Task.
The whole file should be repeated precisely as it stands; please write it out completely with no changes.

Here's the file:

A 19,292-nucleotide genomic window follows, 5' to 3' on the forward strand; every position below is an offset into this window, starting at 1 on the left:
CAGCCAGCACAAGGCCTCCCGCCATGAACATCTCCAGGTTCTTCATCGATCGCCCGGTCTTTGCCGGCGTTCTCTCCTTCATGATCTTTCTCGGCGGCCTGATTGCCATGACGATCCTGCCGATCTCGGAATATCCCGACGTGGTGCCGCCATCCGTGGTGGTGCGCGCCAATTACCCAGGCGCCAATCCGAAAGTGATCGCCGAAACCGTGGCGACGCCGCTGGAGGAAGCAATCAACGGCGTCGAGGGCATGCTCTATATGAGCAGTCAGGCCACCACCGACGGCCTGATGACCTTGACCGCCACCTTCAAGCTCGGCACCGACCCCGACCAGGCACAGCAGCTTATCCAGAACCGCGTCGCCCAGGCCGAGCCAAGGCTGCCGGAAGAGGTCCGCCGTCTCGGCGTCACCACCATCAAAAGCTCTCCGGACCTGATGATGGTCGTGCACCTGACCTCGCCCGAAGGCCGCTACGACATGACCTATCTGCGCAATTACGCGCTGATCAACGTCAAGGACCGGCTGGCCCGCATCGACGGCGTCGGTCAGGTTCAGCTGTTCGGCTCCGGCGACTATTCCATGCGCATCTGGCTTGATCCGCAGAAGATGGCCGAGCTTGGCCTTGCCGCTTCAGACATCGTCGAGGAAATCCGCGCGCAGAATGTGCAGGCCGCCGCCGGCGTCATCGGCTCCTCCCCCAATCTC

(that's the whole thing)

A 19,292-nucleotide genomic window follows, 5' to 3' on the forward strand; every position below is an offset into this window, starting at 1 on the left:
CAGCCAGCACAAGGCCTCCCGCCATGAACATCTCCAGGTTCTTCATCGATCGCCCGGTCTTTGCCGGCGTTCTCTCCTTCATGATCTTTCTCGGCGGCCTGATTGCCATGACGATCCTGCCGATCTCGGAATATCCCGACGTGGTGCCGCCATCCGTGGTGGTGCGCGCCAATTACCCAGGCGCCAATCCGAAAGTGATCGCCGAAACCGTGGCGACGCCGCTGGAGGAAGCAATCAACGGCGTCGAGGGCATGCTCTATATGAGCAGTCAGGCCACCACCGACGGCCTGATGACCTTGACCGCCACCTTCAAGCTCGGCACCGACCCCGACCAGGCACAGCAGCTTATCCAGAACCGCGTCGCCCAGGCCGAGCCAAGGCTGCCGGAAGAGGTCCGCCGTCTCGGCGTCACCACCATCAAAAGCTCTCCGGACCTGATGATGGTCGTGCACCTGACCTCGCCCGAAGGCCGCTACGACATGACCTATCTGCGCAATTACGCGCTGATCAACGTCAAGGACCGGCTGGCCCGCATCGACGGCGTCGGTCAGGTTCAGCTGTTCGGCTCCGGCGACTATTCCATGCGCATCTGGCTTGATCCGCAGAAGATGGCCGAGCTTGGCCTTGCCGCTTCAGACATCGTCGAGGAAATCCGCGCGCAGAATGTGCAGGCCGCCGCCGGCGTCATCGGCTCCTCCCCCAATCTC